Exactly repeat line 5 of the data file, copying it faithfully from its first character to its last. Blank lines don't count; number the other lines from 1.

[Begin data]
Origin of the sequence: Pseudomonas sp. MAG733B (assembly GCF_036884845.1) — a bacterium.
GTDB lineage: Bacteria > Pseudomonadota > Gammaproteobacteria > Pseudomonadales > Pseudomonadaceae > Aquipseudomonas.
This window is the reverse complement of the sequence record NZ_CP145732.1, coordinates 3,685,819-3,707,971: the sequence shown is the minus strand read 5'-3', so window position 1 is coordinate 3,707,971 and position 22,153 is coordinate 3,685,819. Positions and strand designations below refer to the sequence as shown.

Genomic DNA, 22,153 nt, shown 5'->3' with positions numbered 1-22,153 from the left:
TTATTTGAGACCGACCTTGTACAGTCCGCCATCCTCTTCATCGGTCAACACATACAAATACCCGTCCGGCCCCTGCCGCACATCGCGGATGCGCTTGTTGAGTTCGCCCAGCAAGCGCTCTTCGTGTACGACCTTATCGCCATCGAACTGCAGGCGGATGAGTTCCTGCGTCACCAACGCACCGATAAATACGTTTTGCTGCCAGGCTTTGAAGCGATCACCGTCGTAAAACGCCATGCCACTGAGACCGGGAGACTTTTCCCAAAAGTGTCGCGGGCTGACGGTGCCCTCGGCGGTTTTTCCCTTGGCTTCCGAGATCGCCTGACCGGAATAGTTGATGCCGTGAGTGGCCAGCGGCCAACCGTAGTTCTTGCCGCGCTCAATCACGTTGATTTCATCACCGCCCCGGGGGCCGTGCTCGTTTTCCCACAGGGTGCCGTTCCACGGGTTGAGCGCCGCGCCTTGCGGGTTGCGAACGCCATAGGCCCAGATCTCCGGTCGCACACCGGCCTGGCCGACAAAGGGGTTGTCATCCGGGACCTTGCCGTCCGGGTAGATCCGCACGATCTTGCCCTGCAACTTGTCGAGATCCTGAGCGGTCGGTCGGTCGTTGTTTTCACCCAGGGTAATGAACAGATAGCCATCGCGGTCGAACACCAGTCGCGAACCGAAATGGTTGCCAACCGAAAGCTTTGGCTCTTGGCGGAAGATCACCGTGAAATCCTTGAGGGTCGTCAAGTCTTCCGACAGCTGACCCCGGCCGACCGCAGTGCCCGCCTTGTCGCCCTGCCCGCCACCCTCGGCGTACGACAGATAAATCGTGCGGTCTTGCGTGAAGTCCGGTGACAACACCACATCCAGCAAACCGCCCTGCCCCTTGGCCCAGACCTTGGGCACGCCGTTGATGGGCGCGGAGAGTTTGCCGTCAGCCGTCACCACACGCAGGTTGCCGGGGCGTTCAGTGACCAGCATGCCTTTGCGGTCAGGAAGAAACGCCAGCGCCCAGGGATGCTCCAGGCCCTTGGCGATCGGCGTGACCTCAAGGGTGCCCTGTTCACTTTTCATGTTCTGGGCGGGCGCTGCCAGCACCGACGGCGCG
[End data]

TTATTTGAGACCGACCTTGTACAGTCCGCCATCCTCTTCATCGGTCAACACATACAAATACCCGTCCGGCCCCTGCCGCACATCGCGGATGCGCTTGTTGAGTTCGCCCAGCAAGCGCTCTTCGTGTACGACCTTATCGCCATCGAACTGCAGGCGGATGAGTTCCTGCGTCACCAACGCACCGATAAATACGTTTTGCTGCCAGGCTTTGAAGCGATCACCGTCGTAAAACGCCATGCCACTGAGACCGGGAGACTTTTCCCAAAAGTGTCGCGGGCTGACGGTGCCCTCGGCGGTTTTTCCCTTGGCTTCCGAGATCGCCTGACCGGAATAGTTGATGCCGTGAGTGGCCAGCGGCCAACCGTAGTTCTTGCCGCGCTCAATCACGTTGATTTCATCACCGCCCCGGGGGCCGTGCTCGTTTTCCCACAGGGTGCCGTTCCACGGGTTGAGCGCCGCGCCTTGCGGGTTGCGAACGCCATAGGCCCAGATCTCCGGTCGCACACCGGCCTGGCCGACAAAGGGGTTGTCATCCGGGACCTTGCCGTCCGGGTAGATCCGCACGATCTTGCCCTGCAACTTGTCGAGATCCTGAGCGGTCGGTCGGTCGTTGTTTTCACCCAGGGTAATGAACAGATAGCCATCGCGGTCGAACACCAGTCGCGAACCGAAATGGTTGCCAACCGAAAGCTTTGGCTCTTGGCGGAAGATCACCGTGAAATCCTTGAGGGTCGTCAAGTCTTCCGACAGCTGACCCCGGCCGACCGCAGTGCCCGCCTTGTCGCCCTGCCCGCCACCCTCGGCGTACGACAGATAAATCGTGCGGTCTTGCGTGAAGTCCGGTGACAACACCACATCCAGCAAACCGCCCTGCCCCTTGGCCCAGACCTTGGGCACGCCGTTGATGGGCGCGGAGAGTTTGCCGTCAGCCGTCACCACACGCAGGTTGCCGGGGCGTTCAGTGACCAGCATGCCTTTGCGGTCAGGAAGAAACGCCAGCGCCCAGGGATGCTCCAGGCCCTTGGCGATCGGCGTGACCTCAAGGGTGCCCTGTTCACTTTTCATGTTCTGGGCGGGCGCTGCCAGCACCGACGGCGCG